There are a very few glimmers of light to come out of this pandemic. One such glimmer is the amount of catcalling and street harassment many of us experience on a daily basis has gone down significantly in part due to mask wearing (no one can see if we’re giving them a begrudging smile or not), and for those of us fortunate enough to be working from home, there are simply fewer opportunities to be harassed.
Recently, though, my near forgetting of nonconsensual communication evaporated. If we’ve caught a break from men who feel entitled to our time, we’re now subject to a new type of aggressor: Anti-maskers. Though most Americans regularly wear masks in businesses and stores, the few that refuse are a small but angry bunch — even given the president’s bout with the virus.
There came a point in the pandemic when I needed to fly, and, taking all necessary COVID-19 precautions, made the trip. On my way through SeaTac Airport, a tall man in front of me took notice of me and held up a small notecard. It read: “GOVERNORS CAN’T MAKE LAWS” (referring to the mask mandate instituted by Gov. Jay Inslee).
I rolled my eyes and moved past. As soon as he saw I’d read the card, though, this man began to follow me and calmly recite the same variation of words over and over.
“You are being conditioned. You are part of a psychological experiment. Governors are usurping the power of the state.”
I sped up my pace through masked clusters of people. My heart beat frantically.
“You are being conditioned. You are part of a psychological experiment. You are being poisoned by your own oxygen.”
He harassed me from just past my gate all the way to baggage claim, until he found another woman traveling alone to repeat the tactic on.
I snapped a photo and reported him to airport security, but by then he was just another white guy with a backpack, disappearing into a crowd of people at Arrivals.
Reports of anti-mask harassment have become commonplace on social media, in the news and in conversations among friends. In my networks alone, stories range from a woman at the dog park who is admonished by anti-mask advocates for “being a sheep,” then called a racial slur, to customers in stores who politely request their fellow shoppers don a mask quickly becoming the victims of verbal abuse.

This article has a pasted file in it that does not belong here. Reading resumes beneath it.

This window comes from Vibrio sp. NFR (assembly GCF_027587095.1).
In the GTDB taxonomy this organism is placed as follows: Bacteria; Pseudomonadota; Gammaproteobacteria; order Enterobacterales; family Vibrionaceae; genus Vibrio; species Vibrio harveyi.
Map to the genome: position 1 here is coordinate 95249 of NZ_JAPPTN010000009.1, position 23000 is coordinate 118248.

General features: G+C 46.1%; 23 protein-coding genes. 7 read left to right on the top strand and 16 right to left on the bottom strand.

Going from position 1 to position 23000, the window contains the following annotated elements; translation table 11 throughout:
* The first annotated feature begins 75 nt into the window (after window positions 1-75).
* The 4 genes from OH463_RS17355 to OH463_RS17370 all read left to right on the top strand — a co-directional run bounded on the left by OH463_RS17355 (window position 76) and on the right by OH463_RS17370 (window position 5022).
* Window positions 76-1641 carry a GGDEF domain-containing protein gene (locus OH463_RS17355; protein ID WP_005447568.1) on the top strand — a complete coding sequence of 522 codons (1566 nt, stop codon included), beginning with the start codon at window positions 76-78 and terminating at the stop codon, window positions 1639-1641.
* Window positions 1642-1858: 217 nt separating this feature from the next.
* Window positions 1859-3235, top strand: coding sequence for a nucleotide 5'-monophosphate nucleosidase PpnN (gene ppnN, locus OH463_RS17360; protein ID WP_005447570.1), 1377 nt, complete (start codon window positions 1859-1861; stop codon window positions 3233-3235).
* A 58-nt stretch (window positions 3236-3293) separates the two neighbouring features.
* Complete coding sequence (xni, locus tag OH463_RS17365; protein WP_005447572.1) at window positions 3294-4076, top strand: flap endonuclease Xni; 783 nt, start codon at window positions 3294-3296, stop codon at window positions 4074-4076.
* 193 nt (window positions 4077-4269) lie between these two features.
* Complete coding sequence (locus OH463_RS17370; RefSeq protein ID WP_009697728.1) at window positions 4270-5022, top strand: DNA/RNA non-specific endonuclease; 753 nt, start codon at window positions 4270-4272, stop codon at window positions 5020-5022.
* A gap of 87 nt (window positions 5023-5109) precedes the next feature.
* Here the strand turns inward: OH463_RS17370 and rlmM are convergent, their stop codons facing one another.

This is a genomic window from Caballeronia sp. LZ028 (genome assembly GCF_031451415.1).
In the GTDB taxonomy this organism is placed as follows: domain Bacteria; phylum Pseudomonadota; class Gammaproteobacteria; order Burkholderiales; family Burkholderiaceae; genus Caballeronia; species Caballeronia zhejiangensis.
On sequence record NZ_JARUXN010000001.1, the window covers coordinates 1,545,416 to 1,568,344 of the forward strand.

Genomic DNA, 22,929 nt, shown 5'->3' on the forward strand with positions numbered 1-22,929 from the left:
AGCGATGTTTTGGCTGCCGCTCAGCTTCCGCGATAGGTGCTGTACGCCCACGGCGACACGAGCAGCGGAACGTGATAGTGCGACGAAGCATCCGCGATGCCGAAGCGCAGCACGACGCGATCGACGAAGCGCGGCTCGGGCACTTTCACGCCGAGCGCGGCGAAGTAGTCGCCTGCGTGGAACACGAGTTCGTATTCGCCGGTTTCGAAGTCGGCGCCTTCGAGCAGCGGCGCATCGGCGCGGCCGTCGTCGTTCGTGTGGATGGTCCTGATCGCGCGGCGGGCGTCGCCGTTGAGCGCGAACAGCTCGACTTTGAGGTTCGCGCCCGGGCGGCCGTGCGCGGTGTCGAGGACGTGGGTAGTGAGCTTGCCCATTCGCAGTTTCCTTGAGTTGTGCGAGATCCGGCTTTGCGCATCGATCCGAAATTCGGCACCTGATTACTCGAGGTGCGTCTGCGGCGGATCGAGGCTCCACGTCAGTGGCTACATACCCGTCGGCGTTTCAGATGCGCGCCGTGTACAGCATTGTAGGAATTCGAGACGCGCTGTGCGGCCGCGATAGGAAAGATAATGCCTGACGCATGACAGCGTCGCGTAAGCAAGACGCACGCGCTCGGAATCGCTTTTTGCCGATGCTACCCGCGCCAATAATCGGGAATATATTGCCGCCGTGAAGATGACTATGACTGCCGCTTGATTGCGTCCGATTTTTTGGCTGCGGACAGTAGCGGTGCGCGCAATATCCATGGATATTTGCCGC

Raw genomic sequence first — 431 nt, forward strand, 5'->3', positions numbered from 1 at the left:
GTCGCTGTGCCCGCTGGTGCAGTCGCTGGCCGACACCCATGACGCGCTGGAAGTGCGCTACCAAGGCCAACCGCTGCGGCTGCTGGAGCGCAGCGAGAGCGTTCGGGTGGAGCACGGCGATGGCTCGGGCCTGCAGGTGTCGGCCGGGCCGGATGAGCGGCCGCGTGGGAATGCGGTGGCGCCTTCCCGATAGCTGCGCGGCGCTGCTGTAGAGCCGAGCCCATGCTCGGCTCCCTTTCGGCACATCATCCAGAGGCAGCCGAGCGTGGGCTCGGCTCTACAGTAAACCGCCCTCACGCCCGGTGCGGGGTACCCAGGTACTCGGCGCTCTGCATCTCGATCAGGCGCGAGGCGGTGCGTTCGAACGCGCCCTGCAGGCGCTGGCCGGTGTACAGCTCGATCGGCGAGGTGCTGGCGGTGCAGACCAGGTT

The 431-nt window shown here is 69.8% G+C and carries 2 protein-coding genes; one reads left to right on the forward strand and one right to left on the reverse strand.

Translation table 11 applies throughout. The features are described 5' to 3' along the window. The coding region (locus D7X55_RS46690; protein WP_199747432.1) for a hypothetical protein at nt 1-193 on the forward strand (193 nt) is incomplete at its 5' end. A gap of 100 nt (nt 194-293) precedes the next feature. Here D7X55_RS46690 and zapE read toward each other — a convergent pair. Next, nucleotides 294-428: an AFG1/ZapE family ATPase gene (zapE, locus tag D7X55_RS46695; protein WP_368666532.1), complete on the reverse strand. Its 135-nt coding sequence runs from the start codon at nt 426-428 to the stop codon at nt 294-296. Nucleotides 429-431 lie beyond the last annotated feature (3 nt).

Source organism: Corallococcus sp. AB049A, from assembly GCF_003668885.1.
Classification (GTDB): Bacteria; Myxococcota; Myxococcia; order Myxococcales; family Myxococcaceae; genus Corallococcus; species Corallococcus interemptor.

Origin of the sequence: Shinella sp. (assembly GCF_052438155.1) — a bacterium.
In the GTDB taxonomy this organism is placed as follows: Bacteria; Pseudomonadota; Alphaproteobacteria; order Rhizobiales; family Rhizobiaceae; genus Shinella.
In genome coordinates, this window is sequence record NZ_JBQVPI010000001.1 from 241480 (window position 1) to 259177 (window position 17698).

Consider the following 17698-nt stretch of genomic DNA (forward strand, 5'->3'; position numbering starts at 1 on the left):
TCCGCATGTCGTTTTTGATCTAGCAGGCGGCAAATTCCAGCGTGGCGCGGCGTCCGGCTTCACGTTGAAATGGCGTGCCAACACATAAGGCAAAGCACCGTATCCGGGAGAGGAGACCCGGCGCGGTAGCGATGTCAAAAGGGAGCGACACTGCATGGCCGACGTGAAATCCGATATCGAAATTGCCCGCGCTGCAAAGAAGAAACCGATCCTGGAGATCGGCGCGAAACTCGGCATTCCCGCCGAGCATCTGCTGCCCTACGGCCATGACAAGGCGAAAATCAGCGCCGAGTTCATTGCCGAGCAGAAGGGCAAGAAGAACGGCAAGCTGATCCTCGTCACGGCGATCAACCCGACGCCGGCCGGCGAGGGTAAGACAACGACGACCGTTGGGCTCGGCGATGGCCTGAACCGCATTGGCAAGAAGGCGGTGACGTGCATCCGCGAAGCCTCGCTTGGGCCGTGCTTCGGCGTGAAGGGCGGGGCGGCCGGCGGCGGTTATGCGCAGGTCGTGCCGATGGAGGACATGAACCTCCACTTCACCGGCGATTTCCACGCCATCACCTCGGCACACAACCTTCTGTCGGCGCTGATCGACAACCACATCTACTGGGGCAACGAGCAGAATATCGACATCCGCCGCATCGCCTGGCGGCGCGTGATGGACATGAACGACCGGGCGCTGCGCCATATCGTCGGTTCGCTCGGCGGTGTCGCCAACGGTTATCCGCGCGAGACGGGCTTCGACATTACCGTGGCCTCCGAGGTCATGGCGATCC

A genderqueer person on a plane who asks the people nearest them to put masks on is met with profanity..
Because the federal government has failed to instate a mask mandate, the burden of rule enforcement falls onto the workers who engage with the public every day — workers who are majority female, according to Data USA, and faced with consumers used to a “customer is always right” attitude.
In a recent Service Employees International Union (SEIU) poll, 44% of McDonald’s employees report being verbally or physically assaulted after confronting customers who were not wearing masks. While the offenders are mostly white men and women, the recipients of their fury tend to be women and members of marginalized groups (LGBTQ populations and people of color are disproportionately represented in the service industry). I can’t help but wonder: Would all these angry people so readily direct their ire at white men?
It’s one thing to protest in the streets against wearing masks, if that’s what pseudoscience compels someone to do. It’s another to intimidate vulnerable individuals to unleash a personal and political vendetta against public safety.
My airport experience could have been worse, and it wasn’t. I’m privileged to have avoided any disturbing anti-mask encounters until I chose to travel. But it’s nauseating to know that all of these violent, threatening actions are spurred on by a man who holds the highest power in this country — and if those actions escalate in any way, that same man will surely take the side of the offender.
It took a pandemic for me to nearly forget harassment is a thing. And it took a pandemic to remind me that the president and his followers will continue to callously utilize sexism, racism and fear to further a dangerously anti-science agenda.